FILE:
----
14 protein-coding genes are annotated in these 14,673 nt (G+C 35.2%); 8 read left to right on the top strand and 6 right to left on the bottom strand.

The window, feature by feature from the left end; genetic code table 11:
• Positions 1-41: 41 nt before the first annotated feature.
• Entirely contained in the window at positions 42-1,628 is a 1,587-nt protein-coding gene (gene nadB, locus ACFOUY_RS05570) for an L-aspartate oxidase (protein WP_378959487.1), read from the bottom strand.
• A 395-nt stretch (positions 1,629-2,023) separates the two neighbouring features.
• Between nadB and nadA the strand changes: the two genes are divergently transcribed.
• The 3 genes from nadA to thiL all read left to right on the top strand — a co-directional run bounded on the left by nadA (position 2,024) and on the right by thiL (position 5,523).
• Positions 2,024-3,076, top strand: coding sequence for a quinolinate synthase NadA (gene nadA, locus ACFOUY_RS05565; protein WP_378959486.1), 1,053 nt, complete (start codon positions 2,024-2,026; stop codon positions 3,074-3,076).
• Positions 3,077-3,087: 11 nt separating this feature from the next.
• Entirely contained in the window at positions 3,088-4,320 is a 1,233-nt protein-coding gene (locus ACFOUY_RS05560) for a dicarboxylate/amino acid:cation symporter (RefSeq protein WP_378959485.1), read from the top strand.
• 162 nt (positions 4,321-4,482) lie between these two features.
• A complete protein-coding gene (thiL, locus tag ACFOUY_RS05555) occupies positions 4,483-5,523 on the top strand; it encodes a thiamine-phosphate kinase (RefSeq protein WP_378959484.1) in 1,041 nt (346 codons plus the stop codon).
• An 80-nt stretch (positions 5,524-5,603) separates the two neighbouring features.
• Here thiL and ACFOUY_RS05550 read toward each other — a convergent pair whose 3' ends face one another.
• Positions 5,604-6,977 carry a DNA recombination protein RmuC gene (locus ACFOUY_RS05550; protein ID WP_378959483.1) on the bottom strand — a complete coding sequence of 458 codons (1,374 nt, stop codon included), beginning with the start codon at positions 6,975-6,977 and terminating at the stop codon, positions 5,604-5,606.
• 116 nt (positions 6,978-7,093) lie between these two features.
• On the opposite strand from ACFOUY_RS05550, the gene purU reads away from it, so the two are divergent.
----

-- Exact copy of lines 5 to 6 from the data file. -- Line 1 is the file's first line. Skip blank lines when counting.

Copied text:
• A 395-nt stretch (positions 1,629-2,023) separates the two neighbouring features.
• Between nadB and nadA the strand changes: the two genes are divergently transcribed.